“As an Environment Artist for games my main responsibilities are the general look and feel for the levels that are in the game. Bringing them from blockouts to full working levels for this and the next generation of platforms, I usually work close with the Art Director, Lead Environment artist, Level Designers to design and form the vision of the level but also the together with technical art and tool programmers to set the workflow & art pipeline to get levels running smoothly at the intended frame-rate.”

His work is a great point of reference for us to look at for when it comes to texturing especially his personal project entitled, Evergreen mountains…

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It may not be created using maya but it still has a few tips that can be applied to our own process, such as instancing duplicates and using a biped model for scale, it’s still a rather interesting read on how Andrew Finch, who has been in the games industry for over seven years, goes about creating his sets


Another great source of reference for texturing and lighting snow environments was snowboarding games, I looked at the PC game Shaun White Snowboarding, the cloud was a great addition to re-create the high altitude – this could be something we look at when the time comes.. adding some clouds to a plane to create low lying fog or just clouds might help add to the players experience…

link to the video: 

and a few screen shots that I had taken:

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however I feel this game was a little too much just snow, that seems to be the only thing going on so I then came across a video of game play for SSX, another snowboarding game, only this time it’s textures are much more interesting… in with the snow are various rock textures which is much more useful to us as a reference, the lighting is also quite a nice set up… and we might use it as a point of reference for something we would like to re create when the time comes:

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Animation and Design for games development

Game development is an active art form, as the player has the ability to influence the path and the destiny of their character.

A short history of Games:

-1950’s: pre video games, including boardgames, sports…

-70’s: early arcade games were introduced… space invaders/pong/asteroids.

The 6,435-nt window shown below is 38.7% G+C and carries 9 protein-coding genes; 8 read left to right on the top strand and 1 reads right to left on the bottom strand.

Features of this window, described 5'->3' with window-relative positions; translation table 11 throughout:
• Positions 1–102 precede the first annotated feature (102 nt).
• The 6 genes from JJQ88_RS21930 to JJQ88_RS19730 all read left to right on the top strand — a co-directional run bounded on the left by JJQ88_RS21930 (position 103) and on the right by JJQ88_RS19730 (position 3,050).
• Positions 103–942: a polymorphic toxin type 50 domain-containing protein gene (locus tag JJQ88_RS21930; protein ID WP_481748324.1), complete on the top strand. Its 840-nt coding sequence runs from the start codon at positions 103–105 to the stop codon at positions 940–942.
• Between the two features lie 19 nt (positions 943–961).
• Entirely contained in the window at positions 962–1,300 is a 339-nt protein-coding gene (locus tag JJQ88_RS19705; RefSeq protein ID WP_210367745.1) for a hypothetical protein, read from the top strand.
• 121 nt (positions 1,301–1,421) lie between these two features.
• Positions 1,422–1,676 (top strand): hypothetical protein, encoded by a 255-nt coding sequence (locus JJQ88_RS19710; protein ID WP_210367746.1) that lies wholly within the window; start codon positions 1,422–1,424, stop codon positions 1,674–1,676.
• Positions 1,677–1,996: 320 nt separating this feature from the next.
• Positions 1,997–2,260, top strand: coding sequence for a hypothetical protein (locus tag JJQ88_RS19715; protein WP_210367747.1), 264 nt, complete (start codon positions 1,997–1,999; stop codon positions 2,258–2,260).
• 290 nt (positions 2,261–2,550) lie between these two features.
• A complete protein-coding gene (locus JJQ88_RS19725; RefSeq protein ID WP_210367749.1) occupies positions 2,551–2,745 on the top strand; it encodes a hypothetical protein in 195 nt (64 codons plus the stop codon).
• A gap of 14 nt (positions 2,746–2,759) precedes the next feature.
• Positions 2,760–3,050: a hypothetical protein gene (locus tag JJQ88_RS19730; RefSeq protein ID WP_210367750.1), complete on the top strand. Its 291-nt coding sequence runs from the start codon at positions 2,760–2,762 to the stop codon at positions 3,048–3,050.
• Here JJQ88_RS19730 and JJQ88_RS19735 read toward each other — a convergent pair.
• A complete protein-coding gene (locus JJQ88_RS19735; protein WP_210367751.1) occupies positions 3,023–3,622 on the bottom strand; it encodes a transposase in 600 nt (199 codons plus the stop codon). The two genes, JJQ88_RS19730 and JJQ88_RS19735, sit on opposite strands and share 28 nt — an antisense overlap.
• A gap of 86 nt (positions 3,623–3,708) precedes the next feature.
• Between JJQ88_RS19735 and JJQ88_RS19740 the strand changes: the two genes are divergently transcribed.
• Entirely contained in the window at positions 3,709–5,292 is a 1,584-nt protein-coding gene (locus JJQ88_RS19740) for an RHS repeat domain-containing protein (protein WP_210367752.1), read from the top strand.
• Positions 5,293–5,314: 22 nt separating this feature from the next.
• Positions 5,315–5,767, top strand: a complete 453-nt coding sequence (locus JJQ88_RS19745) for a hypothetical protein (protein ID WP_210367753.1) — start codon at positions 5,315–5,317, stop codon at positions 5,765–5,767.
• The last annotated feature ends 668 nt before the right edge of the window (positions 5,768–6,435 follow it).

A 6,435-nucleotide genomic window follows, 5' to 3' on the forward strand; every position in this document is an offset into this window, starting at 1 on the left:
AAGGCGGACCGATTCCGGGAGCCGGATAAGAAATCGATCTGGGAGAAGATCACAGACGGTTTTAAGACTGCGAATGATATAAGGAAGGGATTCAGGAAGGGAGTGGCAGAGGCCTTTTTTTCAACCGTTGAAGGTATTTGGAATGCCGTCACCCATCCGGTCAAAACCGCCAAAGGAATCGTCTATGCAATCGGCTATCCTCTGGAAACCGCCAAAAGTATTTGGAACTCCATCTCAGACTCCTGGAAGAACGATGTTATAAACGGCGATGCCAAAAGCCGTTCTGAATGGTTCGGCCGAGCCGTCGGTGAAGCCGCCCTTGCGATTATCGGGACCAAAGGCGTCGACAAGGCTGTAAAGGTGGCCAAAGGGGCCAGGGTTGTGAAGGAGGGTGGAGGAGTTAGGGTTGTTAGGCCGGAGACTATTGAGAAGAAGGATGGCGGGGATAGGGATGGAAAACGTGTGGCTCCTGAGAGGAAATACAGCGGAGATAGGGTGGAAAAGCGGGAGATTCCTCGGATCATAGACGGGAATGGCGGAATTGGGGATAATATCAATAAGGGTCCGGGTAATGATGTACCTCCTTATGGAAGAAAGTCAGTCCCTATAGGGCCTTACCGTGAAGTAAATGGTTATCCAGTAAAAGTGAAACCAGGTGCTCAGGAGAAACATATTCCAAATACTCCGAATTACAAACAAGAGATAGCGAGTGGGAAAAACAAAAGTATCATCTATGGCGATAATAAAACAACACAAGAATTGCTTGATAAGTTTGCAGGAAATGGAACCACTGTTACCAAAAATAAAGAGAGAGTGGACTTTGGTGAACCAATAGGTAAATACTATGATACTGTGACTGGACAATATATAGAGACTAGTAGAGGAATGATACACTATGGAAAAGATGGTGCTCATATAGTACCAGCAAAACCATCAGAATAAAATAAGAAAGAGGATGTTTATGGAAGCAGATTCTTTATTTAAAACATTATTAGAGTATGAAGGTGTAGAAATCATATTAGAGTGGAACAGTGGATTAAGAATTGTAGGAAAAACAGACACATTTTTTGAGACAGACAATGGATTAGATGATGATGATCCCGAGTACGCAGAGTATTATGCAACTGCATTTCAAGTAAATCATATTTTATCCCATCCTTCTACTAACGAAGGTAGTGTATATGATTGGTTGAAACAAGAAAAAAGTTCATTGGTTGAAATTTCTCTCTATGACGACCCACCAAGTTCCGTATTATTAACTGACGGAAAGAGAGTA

-80’s: dawn of the mass produced video games… these years saw the rise and fall of the Indie game developer. Games including Nintendo’s Legend of Zelda and Super Mario brothers along with Alexey Pajitnov’s, Tetris, are present on the top 10 best feeling games of the 80’s.

-90’s: Saw the beginning and rise of the 3D graphical game. Doom (1993) and quake (1996)

2000’s: Larger, more complex games were being created, online multiplayer games also saw a rise in players. World of warcraft (2004) X box and Playstation 2 were released onto the market, the playstation coming out on top as the best selling console, however Microsoft were only just appearing onto the market as Sega started to disappear.

2010+: The Inide game developer was re-emerging back onto the market. Mobile gaming became more popular and new technologies were being released, Oculus Rift and more recently the Xbox one and Playstation 4.

Game Design, theory and practice: This link contains an excerpt from Richard Rouse III’s book entitled, ‘Game design- Theory and Practice: The elements of Gameplay.

Main element of a game studio: Art | Animation | Audio | Game Design | Management | Programming | Quality Assurance.

Artist Roles: Concept Artist | 3D modeller | GUI Artist | Texture Artist | Technical Artist | Visual Effects Artist.

Games Concept Artists…

Peter Chan Working for companies (mainly as a concept artist) such as EA, Double Fine and Lucas Art Entertainment, but also working on films as concept artist/ illustrator: films including Monsters University, A series of Unfortunate Events, Box Trolls and many more. His work has an interesting ‘sketchy’ style to it which when combined with his slightly forced perspective makes it interesting to look at.

Victor Antonov Working for Arkane Studios, Dishonoured… His style of work is combing the fantasy elements with that of Photorealism.

3D Modellers, creating objects, environments and characters from concept art.

Peter Adamson Character Artist.

Liam Tart Environmental Artist, Alien Isolation, Natural Selection 2

Texture artists – games rely heavily on quality texture mapping.

Tor Frick working on games such as Far Cry, Games of War 3…

Kris Kelly: Character and texture artist, Working on games such as Shadow of Modor, Call of Duty ghosts…

Technical Artist, responsible for rigging, vfx, programming, dynamics, writing scripts, plug-ins..

Andy Green

Vfx artist: Ludvig Lindqvist, 

William Kladis

Dave Samuel

Animation, Cyles need to be efficient and blend well between one another, for example blending between a walk and a run. Animating objects, scenery, vegetation and characters.

Chris de Lloyd

William Barr

Jurassic Park…

The making of:

Around the same time Terminator 2 was being filmed and already pushing the boundaries of CG and the artists on Jurassic Park were told they were not to make any CG dinosaurs, but did they listen..? NO… they proved they could, the CG characters replaced the go motion dinosaurs greatly enhancing the quality of the production and in fact the audiences experience.

what else would you be expected to draw whilst watching a documentary about dinosaurs…